Google exec says that in the future the internet will be able to tell us things before we ask

Tony Fadell Kimberly White / GettyTony Fadell, Nest CEO and Google Glass lead

Last summer, Nest CEO and Google Glass lead Tony Fadell tore his hamstring waterskiing while on vacation in Canada.

All things considered — his age, medical history, the coldness of the water — the injury was actually quite predictable, though he didn’t connect all the dots until later.

Fadell thinks that in the future, though, our devices will make those cognitive connections for us.

His smartphone could have combined information like his GPS data, medical history, flexibility via fitness tracker, and the temperature outside to infer that he wanted to go waterskiing. And it could have told him not too.

Or, in a future where most devices are internet connected and “smart,” the boat itself could have put all the information together and prevented its engine from pulling too hard or causing too much strain.

“The Internet of the future will go from doing things when we ask to doing things before we ask,” Fadell writes in an essay for The Wall Street Journal.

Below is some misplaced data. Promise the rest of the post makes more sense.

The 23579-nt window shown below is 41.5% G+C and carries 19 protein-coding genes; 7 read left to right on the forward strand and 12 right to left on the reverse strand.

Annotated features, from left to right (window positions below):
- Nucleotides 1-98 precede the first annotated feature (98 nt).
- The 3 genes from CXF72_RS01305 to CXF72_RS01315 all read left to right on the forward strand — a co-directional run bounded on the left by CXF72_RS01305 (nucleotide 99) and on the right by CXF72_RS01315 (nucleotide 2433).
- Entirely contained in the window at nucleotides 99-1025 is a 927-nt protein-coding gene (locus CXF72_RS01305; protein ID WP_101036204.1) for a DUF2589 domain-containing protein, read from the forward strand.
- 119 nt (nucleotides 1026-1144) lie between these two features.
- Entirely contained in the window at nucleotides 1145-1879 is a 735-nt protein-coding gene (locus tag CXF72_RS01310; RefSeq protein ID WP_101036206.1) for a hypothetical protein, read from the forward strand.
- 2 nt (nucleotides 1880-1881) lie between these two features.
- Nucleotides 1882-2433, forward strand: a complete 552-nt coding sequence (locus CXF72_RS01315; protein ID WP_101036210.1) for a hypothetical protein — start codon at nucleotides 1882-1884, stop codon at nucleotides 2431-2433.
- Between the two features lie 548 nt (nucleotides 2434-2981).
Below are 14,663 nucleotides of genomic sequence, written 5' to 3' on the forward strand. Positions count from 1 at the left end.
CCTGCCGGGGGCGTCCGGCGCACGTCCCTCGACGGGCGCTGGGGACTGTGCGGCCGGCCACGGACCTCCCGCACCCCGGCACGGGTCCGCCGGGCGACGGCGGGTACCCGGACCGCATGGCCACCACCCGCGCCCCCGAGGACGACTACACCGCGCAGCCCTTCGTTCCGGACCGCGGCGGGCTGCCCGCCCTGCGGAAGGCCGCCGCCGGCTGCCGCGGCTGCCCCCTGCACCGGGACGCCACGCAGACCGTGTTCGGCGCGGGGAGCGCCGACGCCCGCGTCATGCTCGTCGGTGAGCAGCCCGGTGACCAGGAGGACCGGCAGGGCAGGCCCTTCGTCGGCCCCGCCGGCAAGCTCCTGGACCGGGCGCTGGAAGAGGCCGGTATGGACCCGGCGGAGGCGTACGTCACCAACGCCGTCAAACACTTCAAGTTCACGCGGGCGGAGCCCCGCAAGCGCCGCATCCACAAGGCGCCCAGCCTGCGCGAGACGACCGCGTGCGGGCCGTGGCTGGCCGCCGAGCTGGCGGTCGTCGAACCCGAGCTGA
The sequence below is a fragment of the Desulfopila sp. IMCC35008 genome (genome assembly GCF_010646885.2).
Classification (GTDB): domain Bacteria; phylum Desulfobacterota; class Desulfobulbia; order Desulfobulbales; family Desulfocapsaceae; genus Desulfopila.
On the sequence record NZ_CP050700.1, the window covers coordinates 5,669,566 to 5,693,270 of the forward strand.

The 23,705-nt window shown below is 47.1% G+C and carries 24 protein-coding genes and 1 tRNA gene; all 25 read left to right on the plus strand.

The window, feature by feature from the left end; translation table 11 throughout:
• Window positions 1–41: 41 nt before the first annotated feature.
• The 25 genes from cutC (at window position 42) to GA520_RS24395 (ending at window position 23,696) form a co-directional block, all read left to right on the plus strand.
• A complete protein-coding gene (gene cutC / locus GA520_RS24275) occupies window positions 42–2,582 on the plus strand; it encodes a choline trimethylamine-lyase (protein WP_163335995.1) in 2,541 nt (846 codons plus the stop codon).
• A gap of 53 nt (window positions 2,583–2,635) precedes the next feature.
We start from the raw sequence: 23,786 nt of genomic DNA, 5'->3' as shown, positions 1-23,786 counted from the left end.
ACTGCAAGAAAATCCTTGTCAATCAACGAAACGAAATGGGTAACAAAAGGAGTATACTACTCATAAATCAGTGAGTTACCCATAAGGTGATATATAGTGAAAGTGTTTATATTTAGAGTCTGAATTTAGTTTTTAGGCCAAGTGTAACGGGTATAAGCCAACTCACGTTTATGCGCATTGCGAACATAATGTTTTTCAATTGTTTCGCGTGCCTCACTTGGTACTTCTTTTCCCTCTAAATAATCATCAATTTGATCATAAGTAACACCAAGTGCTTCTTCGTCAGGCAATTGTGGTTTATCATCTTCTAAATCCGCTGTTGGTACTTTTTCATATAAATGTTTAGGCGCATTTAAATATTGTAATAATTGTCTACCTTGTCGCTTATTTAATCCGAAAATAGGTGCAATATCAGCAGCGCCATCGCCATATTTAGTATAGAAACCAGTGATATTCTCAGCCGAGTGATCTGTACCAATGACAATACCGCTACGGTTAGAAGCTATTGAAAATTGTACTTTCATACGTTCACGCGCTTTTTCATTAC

Fadell envisions a future where information is much more proactive than reactive, where all our data is turned into usable information, and where you can get the right answer without even having to ask a question.

“Tomorrow’s Internet will be everywhere and in everything,” he writes. “It will draw on massive amounts of data to augment our own intelligence. And it will help us make better decisions — from avoiding dangerous drug interactions to diagnosing illnesses to deciding when water skiing might not be the best idea.”

Google is already working on this idea in much less dramatic ways.

Nest’s thermostats know how much energy you use, and can prompt you with suggestions on how to use less.

Google Now surfaces information that it thinks will be helpful — like what time you should leave when it knows you have a meeting to go to, or which highly-rated restaurants are nearby when you’re walking around a new city.

On its recent earnings call, Google said that its app has gotten even better on peeling information from other apps, outside of those owned by Google, like Maps or Calendar.

Via Seeking Alpha:

“The Google app on Android can keep you up-to-date by servicing information from more than 40 different apps when it’s relevant — like Pandora music recommendations on your commute, or a car to request a lift when you arrive at the airport.”

That’s still a long shot from dictating when you should or shouldn’t water ski, but Fadell’s essay indicates that Google has set its sights far.

You can read Fadell’s entire essay here.

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